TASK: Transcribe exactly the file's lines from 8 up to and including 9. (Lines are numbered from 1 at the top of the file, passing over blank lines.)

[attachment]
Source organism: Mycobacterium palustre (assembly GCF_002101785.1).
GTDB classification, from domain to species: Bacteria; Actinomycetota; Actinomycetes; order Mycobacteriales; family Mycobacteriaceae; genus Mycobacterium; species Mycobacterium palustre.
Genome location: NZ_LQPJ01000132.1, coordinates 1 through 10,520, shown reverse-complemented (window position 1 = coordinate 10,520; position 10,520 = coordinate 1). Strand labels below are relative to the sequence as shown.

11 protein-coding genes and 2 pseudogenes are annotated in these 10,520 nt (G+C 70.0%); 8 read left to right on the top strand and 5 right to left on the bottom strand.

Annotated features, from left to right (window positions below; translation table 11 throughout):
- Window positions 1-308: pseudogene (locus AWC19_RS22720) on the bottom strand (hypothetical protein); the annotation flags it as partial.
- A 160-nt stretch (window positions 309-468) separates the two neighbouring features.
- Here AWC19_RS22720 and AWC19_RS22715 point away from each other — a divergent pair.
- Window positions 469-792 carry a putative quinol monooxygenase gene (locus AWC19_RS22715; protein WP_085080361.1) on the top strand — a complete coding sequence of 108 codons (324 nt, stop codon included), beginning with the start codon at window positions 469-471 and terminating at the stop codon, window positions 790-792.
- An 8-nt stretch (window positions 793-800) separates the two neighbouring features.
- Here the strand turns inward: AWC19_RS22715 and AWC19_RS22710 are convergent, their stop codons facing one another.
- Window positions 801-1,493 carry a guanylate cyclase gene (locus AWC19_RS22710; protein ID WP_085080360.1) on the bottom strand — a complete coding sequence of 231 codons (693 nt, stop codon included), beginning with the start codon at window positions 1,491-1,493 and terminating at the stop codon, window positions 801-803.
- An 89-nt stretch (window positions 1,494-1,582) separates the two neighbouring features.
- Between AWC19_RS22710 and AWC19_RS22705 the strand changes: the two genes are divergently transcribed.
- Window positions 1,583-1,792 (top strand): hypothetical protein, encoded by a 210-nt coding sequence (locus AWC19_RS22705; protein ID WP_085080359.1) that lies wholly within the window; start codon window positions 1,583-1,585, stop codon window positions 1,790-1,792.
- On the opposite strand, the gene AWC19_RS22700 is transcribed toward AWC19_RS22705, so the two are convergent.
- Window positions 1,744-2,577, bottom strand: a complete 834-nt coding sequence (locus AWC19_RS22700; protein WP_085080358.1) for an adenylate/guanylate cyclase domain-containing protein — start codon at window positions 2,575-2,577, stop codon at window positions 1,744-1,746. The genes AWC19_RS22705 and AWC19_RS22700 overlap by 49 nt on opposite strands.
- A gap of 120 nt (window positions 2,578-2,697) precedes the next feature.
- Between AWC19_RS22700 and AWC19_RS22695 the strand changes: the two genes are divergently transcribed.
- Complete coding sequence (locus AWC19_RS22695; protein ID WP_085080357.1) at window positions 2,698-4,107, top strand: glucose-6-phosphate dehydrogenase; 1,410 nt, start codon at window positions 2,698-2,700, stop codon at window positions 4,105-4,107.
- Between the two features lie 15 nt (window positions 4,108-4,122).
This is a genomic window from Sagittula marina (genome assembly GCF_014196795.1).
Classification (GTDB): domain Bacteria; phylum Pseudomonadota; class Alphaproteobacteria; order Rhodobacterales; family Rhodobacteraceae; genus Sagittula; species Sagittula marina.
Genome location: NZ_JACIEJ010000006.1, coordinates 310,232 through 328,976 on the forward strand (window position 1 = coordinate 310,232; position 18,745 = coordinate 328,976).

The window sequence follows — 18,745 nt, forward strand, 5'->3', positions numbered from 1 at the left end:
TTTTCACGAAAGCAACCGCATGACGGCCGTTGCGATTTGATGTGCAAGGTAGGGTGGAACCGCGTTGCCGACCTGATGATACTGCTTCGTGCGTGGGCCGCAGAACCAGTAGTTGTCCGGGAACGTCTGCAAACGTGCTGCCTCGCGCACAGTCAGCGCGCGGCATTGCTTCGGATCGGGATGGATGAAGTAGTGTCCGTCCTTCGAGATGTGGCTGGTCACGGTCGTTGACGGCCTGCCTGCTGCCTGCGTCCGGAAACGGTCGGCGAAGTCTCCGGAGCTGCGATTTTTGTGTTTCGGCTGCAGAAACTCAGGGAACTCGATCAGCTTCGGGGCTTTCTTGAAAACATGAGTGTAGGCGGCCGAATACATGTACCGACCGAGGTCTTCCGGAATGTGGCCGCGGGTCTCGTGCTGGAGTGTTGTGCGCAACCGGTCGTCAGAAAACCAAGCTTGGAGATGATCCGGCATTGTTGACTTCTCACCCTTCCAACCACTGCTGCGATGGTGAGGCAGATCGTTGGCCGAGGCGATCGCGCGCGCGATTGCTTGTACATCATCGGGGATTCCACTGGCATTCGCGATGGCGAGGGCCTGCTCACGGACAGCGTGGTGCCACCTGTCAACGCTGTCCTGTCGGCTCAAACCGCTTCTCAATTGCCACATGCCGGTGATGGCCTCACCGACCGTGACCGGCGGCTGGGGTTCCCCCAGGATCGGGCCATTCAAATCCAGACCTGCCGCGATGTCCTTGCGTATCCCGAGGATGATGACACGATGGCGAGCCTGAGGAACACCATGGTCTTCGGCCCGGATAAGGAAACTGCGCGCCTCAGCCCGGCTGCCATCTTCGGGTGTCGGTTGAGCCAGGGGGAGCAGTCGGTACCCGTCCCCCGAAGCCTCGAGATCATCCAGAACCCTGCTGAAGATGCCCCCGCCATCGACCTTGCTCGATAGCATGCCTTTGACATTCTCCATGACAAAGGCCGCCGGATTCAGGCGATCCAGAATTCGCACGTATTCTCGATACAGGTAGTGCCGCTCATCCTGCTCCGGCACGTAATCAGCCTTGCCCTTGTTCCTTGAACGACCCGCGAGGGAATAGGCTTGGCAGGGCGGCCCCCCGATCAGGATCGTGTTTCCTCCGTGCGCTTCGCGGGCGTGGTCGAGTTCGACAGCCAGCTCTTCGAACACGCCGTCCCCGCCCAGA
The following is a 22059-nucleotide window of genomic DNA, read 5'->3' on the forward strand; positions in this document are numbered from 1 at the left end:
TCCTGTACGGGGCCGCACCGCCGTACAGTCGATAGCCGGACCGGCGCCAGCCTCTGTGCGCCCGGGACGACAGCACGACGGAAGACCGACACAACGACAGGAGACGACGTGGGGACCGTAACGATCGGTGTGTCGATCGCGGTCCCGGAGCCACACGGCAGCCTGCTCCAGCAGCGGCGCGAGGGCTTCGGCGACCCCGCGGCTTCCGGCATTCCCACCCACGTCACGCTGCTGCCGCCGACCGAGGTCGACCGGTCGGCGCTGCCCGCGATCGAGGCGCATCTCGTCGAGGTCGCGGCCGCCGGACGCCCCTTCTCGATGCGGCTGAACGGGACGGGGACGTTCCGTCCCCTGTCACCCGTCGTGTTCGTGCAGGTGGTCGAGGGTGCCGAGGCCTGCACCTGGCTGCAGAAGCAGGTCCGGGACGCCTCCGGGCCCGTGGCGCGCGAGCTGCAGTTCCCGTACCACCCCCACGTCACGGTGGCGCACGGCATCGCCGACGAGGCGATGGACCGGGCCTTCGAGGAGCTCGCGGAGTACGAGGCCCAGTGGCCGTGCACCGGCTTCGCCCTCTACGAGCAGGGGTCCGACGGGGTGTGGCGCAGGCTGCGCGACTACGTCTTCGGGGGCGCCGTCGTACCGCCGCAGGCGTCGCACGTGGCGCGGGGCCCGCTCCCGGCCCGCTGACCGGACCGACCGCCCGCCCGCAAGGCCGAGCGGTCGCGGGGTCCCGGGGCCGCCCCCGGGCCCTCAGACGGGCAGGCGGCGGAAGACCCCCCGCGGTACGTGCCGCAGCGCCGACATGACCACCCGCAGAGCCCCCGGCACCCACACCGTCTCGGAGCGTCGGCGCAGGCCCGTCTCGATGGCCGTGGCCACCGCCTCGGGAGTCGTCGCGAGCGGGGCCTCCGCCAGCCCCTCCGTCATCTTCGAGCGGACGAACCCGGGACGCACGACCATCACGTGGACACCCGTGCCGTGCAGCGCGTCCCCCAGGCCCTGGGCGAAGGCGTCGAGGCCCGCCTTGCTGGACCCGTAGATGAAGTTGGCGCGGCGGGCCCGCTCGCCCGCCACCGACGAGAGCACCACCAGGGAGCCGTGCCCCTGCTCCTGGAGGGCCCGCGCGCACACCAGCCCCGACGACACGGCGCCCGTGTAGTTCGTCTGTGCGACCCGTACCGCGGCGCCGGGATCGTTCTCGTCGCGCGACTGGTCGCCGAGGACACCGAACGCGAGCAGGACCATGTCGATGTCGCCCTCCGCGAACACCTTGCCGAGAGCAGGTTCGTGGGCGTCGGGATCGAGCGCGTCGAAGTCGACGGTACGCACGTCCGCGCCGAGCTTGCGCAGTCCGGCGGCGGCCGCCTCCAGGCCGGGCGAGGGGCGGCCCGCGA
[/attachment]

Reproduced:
- Here AWC19_RS22720 and AWC19_RS22715 point away from each other — a divergent pair.
- Window positions 469-792 carry a putative quinol monooxygenase gene (locus AWC19_RS22715; protein WP_085080361.1) on the top strand — a complete coding sequence of 108 codons (324 nt, stop codon included), beginning with the start codon at window positions 469-471 and terminating at the stop codon, window positions 790-792.